SHOOTERS, Fishers and Farmers MP Roy Butler has slammed calls that only some of the state's expired extraction licences should be cancelled.
The Barwon MP, who has several of the expired petroleum exploration licences (PELs) in his electorate, labelled recent calls from Nationals MP Kevin Anderson that the zombie PELs didn't belong in his Tamworth electorate as "highly hypocritical."
"I think it is highly hypocritical to suggest that one electorate in regional NSW should have these things and another shouldn't," Mr Butler told The Land.
"I would like to see all of these PELs totally extinguished because most coal seam gas (CSG) and gas reserves that are based in the coal bed interact with water aquifers and to get to the seams you have to punch holes through the aquifers.
"We have just been through the worst drought in living memory which showed us just how important groundwater is and our regional communities know how important groundwater is.
"It doesn't matter if you're in the Tamworth, Barwon or Northern Tablelands electorates, it's important in each and every one of them."
Read more from our Slay the Zombie PELs campaign:
- Gas donation questions raised by Nats zombie PEL inaction
- North West shires renew push to extinguish zombie PELs
- Independent MP's bill would slay zombie PELs
- Zombies PELs future in doubt: former Ag Minister
- Lack of 'viability' prompts hardened opponent's fresh calls
- Stuck in zombie PEL limbo for 14 years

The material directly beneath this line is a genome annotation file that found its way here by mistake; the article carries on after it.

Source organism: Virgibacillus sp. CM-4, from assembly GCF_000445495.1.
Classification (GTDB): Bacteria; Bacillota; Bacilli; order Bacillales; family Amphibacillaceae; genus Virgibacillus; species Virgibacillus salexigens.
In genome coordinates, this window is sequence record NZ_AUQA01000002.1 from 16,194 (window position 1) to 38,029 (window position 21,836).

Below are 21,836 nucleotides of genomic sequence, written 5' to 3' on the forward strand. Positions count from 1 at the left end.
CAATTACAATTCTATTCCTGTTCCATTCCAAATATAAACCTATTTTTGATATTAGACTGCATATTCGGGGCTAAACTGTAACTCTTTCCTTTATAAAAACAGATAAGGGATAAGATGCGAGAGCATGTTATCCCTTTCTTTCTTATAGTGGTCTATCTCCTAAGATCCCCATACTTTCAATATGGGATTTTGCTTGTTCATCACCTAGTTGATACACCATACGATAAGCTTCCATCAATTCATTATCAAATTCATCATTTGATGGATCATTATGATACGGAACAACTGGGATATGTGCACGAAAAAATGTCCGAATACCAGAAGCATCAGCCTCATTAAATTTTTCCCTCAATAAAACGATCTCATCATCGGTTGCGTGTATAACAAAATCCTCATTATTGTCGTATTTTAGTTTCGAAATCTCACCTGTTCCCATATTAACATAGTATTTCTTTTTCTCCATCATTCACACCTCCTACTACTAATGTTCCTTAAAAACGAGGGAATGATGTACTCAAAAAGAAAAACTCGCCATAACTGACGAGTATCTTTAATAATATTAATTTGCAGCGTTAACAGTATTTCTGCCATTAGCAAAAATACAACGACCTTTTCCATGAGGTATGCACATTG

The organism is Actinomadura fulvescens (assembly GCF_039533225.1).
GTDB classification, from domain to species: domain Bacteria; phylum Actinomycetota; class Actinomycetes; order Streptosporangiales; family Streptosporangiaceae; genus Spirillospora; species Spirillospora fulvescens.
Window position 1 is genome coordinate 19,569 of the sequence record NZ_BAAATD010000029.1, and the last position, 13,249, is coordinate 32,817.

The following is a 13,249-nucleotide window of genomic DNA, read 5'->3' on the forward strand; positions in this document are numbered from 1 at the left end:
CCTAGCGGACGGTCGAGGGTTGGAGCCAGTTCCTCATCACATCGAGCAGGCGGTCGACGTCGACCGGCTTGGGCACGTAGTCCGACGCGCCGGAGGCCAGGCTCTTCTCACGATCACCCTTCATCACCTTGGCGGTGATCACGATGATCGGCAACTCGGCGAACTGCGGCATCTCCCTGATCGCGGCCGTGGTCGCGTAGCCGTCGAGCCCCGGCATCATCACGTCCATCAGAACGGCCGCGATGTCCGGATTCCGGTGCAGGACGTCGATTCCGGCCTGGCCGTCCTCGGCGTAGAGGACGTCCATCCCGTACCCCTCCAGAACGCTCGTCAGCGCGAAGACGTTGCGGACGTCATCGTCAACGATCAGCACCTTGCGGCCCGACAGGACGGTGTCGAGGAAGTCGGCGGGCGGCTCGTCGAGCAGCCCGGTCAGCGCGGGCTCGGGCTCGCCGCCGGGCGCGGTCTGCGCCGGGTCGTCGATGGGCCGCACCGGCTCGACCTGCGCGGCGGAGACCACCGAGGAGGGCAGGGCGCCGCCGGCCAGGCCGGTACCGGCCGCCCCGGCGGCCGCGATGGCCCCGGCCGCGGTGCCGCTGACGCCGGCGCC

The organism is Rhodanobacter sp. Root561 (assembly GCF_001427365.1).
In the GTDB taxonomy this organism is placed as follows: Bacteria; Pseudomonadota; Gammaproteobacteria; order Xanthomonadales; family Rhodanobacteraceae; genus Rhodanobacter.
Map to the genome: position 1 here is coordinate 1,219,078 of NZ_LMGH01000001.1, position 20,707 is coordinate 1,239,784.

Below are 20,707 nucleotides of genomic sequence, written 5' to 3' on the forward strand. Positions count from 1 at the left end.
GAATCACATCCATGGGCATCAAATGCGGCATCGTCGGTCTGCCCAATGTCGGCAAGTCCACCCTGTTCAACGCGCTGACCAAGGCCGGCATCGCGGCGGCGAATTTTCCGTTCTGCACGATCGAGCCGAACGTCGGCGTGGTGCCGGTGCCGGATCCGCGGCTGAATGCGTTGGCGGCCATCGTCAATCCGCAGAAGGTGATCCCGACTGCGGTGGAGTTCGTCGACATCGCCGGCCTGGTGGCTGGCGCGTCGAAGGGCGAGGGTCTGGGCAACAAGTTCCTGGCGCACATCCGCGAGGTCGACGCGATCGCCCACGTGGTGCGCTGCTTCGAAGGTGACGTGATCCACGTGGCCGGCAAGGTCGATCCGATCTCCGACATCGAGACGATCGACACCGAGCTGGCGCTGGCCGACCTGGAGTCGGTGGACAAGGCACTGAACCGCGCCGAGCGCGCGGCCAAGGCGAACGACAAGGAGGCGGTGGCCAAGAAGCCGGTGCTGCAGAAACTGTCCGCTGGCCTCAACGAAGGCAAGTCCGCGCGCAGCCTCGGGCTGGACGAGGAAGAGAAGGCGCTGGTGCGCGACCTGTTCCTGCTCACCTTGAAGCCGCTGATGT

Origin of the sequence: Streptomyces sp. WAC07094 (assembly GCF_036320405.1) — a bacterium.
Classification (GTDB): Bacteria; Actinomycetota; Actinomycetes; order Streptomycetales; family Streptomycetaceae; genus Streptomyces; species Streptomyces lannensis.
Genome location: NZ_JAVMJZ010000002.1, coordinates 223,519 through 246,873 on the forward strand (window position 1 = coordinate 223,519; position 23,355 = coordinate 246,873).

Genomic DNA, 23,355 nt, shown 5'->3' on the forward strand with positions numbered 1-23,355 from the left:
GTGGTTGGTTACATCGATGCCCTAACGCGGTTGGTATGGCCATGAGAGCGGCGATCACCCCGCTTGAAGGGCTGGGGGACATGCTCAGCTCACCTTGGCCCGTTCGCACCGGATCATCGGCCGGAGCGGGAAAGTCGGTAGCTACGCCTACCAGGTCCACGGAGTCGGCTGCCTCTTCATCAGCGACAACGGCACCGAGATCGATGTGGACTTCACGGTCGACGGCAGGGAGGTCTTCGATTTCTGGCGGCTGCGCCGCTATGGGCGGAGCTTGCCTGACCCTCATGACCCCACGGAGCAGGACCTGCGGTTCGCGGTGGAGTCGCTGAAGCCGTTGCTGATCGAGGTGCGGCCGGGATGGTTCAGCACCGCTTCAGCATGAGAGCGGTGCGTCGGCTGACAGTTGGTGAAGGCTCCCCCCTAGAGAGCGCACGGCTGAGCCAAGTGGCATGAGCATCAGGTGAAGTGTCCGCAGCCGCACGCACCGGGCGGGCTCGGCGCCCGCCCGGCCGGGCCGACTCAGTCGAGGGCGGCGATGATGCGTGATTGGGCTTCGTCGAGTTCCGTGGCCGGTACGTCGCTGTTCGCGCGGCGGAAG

Mr Butler's comments come after Mr Anderson last week said "there are CSG operations up around Narrabri and that neck of the woods, which is the appropriate place for them" and the NSW Independent Planning Commission (IPC) approved Santos' controversial Narrabri Gas Project last September.
"I stood on the basis of opposing coal seam gas at Narrabri and I maintained that stance of opposition right up to when the IPC approved the Narrabri Gas Project with 136 conditions," Mr Butler said.
"In my opinion, it is politically convenient to say it's alright in one electorate and not another because that doesn't represent the sentiment of people on the ground.
"Within the township of Narrabri, support for the project was about 50-50, but once you got out of town and into places like Gilgandra, Coonabarabran and Coonamble, the opposition to it skyrocketed.
"Coonamble for example, is a hotbed of CSG opposition because during the drought the only place that anyone got water from was under the ground."
"I believe we've been able to throw a spanner in the works of the state government's future gas plans by helping landholders in the state's west voice their opposition to these kinds of projects," Mr Butler said.
"The fact I'm not part of the government but I'm also not the opposition means I can take up these issues on behalf of people even if it's not particularly convenient for the government.
"The Nationals opposition to zombie PELs and coal seam gas only seemed to come out once that project was approved. "
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